Sri Nisargadatta Maharaj

A Quote by Daniel Pinchbeck on daniel pinchbeck, 2012, sri nisargadatta maharaj, and attitude

As the Hindu guru Sri Nisargadatta Maharaj states in the spiritual classic I Am That:  “Get hold of the main thing:  That the world and the self are one and perfect.  Only your attitude is faulty and needs readjustment.”  A faulty attitude creates a faulty world – a world of insufficiency, in which human beings are reduced to the status of things.  It is a world of endless distractions, and “distractions from distraction,” where individuals feel like voids that need to be filled.  It is a world in which the present is devalued, and our hopes and dreams are projected on an empty future.

Daniel Pinchbeck

Source: 2012: The Return of Quetzalcoatl, Pages: 105

Contributed by: HeyOK

A Quote by Daniel Pinchbeck on art, techne, technique, technology, process, martin heidegger, arts saving power, technological enframing, deeper collective vision, world as art, sri nisargadatta maharaj, terrence mckenna, gadgetry, shift in perspective,

“(Martin) Heidegger notes that the origin of the word “technology” comes from the Greek word techne, and this word was applied not only to technology, but to art, and artistic technique as well.  'Once there was a time when the bringing-forth of the true into the beautiful was also called techne.'  He found this to be a numinous correspondence, and considered that, in art, the 'saving power' capable of confronting the abyss of the technological enframing might be found.

If art contains a saving power, it is not in the atomized artworks produced by individual subjects, but in a deeper collective vision that sees the world as a work of art, one that is already, as (Sri) Nisargadatta (Maharaj) and (Terrence) McKenna suggest, perfect in its 'satisfying all-at-onceness'.'  Instead of envisioning an ultimately boring 'technological singularity,' we might be better served by considering an evolution of technique, of skillful means, aimed at this world, as it is now.  Technology might find its proper place in our lives if we experienced such a shift in perspective–in a society oriented around technique, we might find that we desired far less gadgetry.  We might start to prefer slowness to speed, subtlety and complexity to products aimed at standardized mind.  Rather than projecting the spiritual quest and the search for the good life onto futuristic A.I.s,  we could actually take the time to fulfill those goals, here and now, in the present company of our friends and lovers.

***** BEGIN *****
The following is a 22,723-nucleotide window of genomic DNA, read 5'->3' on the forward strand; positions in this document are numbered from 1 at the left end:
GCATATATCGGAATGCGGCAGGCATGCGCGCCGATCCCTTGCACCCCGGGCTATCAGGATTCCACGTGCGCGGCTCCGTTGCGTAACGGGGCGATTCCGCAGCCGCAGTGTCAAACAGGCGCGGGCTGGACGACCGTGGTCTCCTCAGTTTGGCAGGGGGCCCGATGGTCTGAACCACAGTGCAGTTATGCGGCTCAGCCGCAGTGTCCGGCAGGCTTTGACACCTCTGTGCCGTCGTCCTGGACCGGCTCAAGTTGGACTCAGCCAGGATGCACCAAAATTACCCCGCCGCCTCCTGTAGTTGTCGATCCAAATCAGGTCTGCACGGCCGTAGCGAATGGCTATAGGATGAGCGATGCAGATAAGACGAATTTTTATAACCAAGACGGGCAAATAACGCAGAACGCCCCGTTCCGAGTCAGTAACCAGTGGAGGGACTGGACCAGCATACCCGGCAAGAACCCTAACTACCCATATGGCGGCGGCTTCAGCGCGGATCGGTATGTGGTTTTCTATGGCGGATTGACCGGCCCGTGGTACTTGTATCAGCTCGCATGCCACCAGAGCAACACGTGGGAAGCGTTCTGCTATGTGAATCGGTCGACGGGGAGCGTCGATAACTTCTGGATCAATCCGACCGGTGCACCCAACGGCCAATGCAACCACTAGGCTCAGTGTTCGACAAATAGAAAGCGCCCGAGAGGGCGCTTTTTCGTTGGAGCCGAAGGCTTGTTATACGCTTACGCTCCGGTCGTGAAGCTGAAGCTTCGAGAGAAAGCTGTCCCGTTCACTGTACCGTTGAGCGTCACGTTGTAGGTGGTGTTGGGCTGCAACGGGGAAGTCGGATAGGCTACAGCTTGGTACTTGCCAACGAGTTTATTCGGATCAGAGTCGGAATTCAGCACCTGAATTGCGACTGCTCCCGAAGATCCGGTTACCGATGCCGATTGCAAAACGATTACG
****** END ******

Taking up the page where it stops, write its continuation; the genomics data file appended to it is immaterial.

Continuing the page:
Part of the problem seems embedded in the basic concept of a concrescence or singularity, which compacts our possibilities rather than expands them.  The notion of a technological singularity reflects our culture's obsessive rationality, reducing qualitative aspects of being to quantifiable factors, and imposing abstract systems over complex variables.  Instead of a technological singularity, we might reorient our thinking toward a more desirable multiplicity of technique.  Technique is erotic in essence; it is what Glenn Gould or Thelonious Monk expresses through the piano–the interplay between learned skill and quantum improvisation that is the stuff of genius.  Technique embraces the now-ness of our living world; technology throws us into endless insatiation.”

Daniel Pinchbeck

Source: 2012: The Return of Quetzalcoatl, Pages: 106-107

Contributed by: Darshan

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